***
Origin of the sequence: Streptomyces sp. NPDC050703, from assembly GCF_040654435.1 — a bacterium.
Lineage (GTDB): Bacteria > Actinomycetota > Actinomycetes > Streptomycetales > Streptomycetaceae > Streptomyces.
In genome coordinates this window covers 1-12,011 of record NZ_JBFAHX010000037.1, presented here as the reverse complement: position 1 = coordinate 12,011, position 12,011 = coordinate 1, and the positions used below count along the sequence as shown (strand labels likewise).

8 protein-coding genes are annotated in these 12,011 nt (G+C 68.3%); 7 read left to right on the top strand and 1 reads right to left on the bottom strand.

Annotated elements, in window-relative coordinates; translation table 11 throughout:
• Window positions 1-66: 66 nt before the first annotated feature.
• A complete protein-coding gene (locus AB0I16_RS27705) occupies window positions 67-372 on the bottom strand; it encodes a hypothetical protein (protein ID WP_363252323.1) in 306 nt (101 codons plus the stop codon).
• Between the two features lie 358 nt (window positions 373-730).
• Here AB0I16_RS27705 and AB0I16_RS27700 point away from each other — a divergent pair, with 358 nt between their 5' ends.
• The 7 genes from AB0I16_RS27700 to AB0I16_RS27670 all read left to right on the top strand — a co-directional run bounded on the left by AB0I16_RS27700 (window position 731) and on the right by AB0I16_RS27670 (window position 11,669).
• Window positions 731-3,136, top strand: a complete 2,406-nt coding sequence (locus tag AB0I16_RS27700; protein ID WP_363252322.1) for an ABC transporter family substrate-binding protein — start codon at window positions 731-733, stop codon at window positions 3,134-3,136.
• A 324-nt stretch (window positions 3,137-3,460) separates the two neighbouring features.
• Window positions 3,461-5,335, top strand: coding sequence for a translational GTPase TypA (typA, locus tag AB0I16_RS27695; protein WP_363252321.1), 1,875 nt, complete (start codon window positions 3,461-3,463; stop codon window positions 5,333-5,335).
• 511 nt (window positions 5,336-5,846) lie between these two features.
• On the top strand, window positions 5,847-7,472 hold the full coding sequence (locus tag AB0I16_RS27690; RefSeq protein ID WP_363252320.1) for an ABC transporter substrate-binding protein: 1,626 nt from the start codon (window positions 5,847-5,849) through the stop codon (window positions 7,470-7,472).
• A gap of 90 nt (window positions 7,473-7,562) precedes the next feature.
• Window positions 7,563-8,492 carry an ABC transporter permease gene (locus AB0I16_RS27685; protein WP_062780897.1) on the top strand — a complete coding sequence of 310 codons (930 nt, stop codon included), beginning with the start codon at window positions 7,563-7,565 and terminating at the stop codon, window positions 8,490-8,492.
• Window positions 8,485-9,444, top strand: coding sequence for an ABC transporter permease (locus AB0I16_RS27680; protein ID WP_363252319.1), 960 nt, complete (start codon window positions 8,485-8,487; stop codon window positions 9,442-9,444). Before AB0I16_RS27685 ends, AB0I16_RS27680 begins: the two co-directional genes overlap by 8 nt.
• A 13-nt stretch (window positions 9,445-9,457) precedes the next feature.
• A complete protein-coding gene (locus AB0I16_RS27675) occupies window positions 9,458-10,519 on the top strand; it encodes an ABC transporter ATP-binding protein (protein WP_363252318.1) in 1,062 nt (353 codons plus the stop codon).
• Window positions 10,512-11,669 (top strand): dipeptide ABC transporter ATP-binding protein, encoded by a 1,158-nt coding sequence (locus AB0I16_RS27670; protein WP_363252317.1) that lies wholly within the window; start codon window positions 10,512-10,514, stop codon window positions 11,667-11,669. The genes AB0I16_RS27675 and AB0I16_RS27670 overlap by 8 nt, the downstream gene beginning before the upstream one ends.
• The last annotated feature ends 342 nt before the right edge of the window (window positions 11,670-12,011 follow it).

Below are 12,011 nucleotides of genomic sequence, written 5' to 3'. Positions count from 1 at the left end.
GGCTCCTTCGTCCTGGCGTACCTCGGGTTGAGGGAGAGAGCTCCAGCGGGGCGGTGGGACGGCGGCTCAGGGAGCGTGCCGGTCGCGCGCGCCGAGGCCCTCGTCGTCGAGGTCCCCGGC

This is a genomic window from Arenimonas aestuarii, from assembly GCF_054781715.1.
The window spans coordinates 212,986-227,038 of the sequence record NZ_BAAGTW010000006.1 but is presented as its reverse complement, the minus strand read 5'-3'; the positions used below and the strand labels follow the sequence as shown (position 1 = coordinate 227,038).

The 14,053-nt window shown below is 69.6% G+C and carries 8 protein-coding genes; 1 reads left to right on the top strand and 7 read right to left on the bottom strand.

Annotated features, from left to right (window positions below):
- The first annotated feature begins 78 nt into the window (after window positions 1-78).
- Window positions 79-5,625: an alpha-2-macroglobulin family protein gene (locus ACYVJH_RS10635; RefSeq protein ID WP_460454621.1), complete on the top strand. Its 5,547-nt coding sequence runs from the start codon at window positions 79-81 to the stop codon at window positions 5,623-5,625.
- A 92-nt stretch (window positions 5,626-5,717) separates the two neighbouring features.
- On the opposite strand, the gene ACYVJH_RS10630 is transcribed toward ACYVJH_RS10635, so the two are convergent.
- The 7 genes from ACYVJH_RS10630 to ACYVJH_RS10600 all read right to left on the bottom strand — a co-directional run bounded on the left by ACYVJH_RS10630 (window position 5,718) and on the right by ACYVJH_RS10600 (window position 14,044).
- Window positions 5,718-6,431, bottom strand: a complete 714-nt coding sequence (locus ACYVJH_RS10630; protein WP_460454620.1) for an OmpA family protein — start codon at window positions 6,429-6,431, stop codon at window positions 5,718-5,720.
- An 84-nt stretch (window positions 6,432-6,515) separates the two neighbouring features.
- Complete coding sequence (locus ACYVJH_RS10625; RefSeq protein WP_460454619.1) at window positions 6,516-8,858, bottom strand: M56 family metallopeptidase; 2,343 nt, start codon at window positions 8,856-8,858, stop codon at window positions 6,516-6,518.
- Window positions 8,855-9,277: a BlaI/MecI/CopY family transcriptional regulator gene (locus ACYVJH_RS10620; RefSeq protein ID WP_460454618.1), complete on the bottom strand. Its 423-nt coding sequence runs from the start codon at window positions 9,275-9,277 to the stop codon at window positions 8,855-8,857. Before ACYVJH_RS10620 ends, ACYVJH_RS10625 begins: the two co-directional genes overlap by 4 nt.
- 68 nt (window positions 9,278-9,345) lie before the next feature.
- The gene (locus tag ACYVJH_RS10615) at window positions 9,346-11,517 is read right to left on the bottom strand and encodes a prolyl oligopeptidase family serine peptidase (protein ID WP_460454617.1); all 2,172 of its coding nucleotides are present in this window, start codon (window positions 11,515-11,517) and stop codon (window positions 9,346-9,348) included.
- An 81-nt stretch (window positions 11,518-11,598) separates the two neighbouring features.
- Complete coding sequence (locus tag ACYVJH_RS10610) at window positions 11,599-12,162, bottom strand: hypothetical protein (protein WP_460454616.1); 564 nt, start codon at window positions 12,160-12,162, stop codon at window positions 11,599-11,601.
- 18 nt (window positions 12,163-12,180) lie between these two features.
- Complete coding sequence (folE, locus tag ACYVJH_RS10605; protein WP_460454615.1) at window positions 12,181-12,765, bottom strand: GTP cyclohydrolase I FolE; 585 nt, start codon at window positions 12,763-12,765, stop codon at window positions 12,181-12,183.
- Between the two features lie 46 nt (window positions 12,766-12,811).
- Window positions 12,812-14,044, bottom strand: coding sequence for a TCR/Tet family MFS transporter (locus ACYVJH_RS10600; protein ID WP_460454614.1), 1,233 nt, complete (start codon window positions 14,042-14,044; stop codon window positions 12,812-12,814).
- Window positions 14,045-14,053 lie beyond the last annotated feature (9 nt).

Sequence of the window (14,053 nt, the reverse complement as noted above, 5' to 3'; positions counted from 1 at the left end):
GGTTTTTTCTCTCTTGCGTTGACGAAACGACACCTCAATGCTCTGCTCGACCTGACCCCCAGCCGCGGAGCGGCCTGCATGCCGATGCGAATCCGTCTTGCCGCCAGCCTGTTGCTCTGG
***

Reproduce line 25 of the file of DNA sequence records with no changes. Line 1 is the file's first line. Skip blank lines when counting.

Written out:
This is a genomic window from Arenimonas aestuarii, from assembly GCF_054781715.1.